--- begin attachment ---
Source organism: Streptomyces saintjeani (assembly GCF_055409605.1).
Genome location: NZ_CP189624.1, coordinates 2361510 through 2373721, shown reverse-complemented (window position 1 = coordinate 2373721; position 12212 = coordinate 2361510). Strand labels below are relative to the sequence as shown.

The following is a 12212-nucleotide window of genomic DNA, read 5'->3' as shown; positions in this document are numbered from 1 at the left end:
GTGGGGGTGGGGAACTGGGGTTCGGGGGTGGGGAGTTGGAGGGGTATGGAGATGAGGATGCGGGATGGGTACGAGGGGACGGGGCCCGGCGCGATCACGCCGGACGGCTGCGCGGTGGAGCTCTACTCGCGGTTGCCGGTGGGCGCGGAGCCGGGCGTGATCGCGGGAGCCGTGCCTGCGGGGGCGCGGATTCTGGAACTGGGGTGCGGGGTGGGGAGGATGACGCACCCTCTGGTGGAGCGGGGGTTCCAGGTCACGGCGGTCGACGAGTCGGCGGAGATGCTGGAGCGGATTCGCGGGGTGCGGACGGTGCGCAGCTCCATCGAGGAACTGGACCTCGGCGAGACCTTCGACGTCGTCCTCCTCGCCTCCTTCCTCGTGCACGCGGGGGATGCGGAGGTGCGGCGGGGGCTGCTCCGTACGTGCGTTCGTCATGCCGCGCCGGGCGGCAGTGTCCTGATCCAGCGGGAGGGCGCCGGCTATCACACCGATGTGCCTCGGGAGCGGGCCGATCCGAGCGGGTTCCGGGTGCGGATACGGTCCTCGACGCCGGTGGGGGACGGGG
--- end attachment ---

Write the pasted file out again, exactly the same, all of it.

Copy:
Source organism: Streptomyces saintjeani (assembly GCF_055409605.1).
Genome location: NZ_CP189624.1, coordinates 2361510 through 2373721, shown reverse-complemented (window position 1 = coordinate 2373721; position 12212 = coordinate 2361510). Strand labels below are relative to the sequence as shown.

The following is a 12212-nucleotide window of genomic DNA, read 5'->3' as shown; positions in this document are numbered from 1 at the left end:
GTGGGGGTGGGGAACTGGGGTTCGGGGGTGGGGAGTTGGAGGGGTATGGAGATGAGGATGCGGGATGGGTACGAGGGGACGGGGCCCGGCGCGATCACGCCGGACGGCTGCGCGGTGGAGCTCTACTCGCGGTTGCCGGTGGGCGCGGAGCCGGGCGTGATCGCGGGAGCCGTGCCTGCGGGGGCGCGGATTCTGGAACTGGGGTGCGGGGTGGGGAGGATGACGCACCCTCTGGTGGAGCGGGGGTTCCAGGTCACGGCGGTCGACGAGTCGGCGGAGATGCTGGAGCGGATTCGCGGGGTGCGGACGGTGCGCAGCTCCATCGAGGAACTGGACCTCGGCGAGACCTTCGACGTCGTCCTCCTCGCCTCCTTCCTCGTGCACGCGGGGGATGCGGAGGTGCGGCGGGGGCTGCTCCGTACGTGCGTTCGTCATGCCGCGCCGGGCGGCAGTGTCCTGATCCAGCGGGAGGGCGCCGGCTATCACACCGATGTGCCTCGGGAGCGGGCCGATCCGAGCGGGTTCCGGGTGCGGATACGGTCCTCGACGCCGGTGGGGGACGGGG